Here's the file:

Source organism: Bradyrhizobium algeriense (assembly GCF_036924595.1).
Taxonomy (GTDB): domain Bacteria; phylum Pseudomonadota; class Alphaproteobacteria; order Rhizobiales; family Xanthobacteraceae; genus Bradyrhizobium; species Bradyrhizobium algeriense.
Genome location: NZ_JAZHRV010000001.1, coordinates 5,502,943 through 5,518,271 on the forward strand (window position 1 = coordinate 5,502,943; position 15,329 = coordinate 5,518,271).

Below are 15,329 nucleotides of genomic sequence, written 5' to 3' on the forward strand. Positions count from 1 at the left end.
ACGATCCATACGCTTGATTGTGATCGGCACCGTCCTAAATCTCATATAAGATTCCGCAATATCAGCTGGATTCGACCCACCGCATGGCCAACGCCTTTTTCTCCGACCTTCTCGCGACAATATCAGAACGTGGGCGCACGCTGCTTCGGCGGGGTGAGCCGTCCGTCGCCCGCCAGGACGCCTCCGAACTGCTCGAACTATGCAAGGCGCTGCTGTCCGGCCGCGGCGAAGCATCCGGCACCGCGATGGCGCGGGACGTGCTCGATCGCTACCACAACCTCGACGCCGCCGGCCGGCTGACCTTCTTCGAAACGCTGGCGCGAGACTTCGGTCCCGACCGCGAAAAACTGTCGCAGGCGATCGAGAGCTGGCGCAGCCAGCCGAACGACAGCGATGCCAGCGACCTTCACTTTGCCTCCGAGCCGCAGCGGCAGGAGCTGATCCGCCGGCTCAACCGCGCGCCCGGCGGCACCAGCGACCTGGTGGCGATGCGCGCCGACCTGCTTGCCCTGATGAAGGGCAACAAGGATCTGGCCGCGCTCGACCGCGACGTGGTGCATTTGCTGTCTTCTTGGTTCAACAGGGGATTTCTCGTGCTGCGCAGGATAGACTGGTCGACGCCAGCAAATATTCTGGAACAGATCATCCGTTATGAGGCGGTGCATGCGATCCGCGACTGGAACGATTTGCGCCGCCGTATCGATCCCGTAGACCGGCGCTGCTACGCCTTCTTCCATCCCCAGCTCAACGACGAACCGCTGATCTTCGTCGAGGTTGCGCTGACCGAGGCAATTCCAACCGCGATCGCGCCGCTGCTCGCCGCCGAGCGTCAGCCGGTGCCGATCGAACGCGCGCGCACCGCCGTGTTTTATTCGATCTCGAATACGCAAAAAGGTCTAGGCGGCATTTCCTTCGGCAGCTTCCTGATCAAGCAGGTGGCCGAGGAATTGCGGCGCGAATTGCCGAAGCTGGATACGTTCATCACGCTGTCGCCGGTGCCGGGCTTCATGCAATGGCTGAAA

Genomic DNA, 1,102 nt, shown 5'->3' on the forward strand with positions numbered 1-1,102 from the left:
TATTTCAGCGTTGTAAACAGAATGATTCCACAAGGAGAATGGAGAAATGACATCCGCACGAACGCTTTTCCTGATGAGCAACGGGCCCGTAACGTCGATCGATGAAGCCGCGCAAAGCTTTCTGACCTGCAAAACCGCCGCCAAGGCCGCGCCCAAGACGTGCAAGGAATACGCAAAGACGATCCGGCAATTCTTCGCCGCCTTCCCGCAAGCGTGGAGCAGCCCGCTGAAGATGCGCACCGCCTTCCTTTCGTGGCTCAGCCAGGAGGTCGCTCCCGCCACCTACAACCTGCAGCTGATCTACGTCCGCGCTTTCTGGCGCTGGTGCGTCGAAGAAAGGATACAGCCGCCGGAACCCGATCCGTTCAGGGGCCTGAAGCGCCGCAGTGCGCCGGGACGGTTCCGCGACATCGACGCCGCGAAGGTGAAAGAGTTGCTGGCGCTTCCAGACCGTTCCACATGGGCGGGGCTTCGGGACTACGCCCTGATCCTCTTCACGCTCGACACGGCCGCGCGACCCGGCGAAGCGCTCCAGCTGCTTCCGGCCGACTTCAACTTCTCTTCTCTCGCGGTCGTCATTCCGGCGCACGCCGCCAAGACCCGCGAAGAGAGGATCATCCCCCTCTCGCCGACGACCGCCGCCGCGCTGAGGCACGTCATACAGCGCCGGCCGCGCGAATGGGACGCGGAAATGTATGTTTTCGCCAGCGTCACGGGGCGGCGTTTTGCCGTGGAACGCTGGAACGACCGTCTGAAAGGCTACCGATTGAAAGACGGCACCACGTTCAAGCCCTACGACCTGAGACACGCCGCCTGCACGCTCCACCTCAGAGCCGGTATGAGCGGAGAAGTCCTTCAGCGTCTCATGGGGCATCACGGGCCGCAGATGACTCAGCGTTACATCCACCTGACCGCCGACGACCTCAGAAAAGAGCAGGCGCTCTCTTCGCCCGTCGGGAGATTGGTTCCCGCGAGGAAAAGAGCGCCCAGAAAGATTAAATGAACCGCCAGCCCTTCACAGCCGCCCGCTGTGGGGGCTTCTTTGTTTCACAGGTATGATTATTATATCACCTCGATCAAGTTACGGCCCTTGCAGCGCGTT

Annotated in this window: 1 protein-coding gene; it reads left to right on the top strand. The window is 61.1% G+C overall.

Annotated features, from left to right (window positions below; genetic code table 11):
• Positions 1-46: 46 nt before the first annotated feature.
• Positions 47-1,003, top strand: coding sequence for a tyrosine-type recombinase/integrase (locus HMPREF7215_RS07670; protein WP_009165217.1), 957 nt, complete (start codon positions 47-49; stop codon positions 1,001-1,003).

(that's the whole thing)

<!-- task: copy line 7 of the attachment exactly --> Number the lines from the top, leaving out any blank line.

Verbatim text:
TATTTCAGCGTTGTAAACAGAATGATTCCACAAGGAGAATGGAGAAATGACATCCGCACGAACGCTTTTCCTGATGAGCAACGGGCCCGTAACGTCGATCGATGAAGCCGCGCAAAGCTTTCTGACCTGCAAAACCGCCGCCAAGGCCGCGCCCAAGACGTGCAAGGAATACGCAAAGACGATCCGGCAATTCTTCGCCGCCTTCCCGCAAGCGTGGAGCAGCCCGCTGAAGATGCGCACCGCCTTCCTTTCGTGGCTCAGCCAGGAGGTCGCTCCCGCCACCTACAACCTGCAGCTGATCTACGTCCGCGCTTTCTGGCGCTGGTGCGTCGAAGAAAGGATACAGCCGCCGGAACCCGATCCGTTCAGGGGCCTGAAGCGCCGCAGTGCGCCGGGACGGTTCCGCGACATCGACGCCGCGAAGGTGAAAGAGTTGCTGGCGCTTCCAGACCGTTCCACATGGGCGGGGCTTCGGGACTACGCCCTGATCCTCTTCACGCTCGACACGGCCGCGCGACCCGGCGAAGCGCTCCAGCTGCTTCCGGCCGACTTCAACTTCTCTTCTCTCGCGGTCGTCATTCCGGCGCACGCCGCCAAGACCCGCGAAGAGAGGATCATCCCCCTCTCGCCGACGACCGCCGCCGCGCTGAGGCACGTCATACAGCGCCGGCCGCGCGAATGGGACGCGGAAATGTATGTTTTCGCCAGCGTCACGGGGCGGCGTTTTGCCGTGGAACGCTGGAACGACCGTCTGAAAGGCTACCGATTGAAAGACGGCACCACGTTCAAGCCCTACGACCTGAGACACGCCGCCTGCACGCTCCACCTCAGAGCCGGTATGAGCGGAGAAGTCCTTCAGCGTCTCATGGGGCATCACGGGCCGCAGATGACTCAGCGTTACATCCACCTGACCGCCGACGACCTCAGAAAAGAGCAGGCGCTCTCTTCGCCCGTCGGGAGATTGGTTCCCGCGAGGAAAAGAGCGCCCAGAAAGATTAAATGAACCGCCAGCCCTTCACAGCCGCCCGCTGTGGGGGCTTCTTTGTTTCACAGGTATGATTATTATATCACCTCGATCAAGTTACGGCCCTTGCAGCGCGTT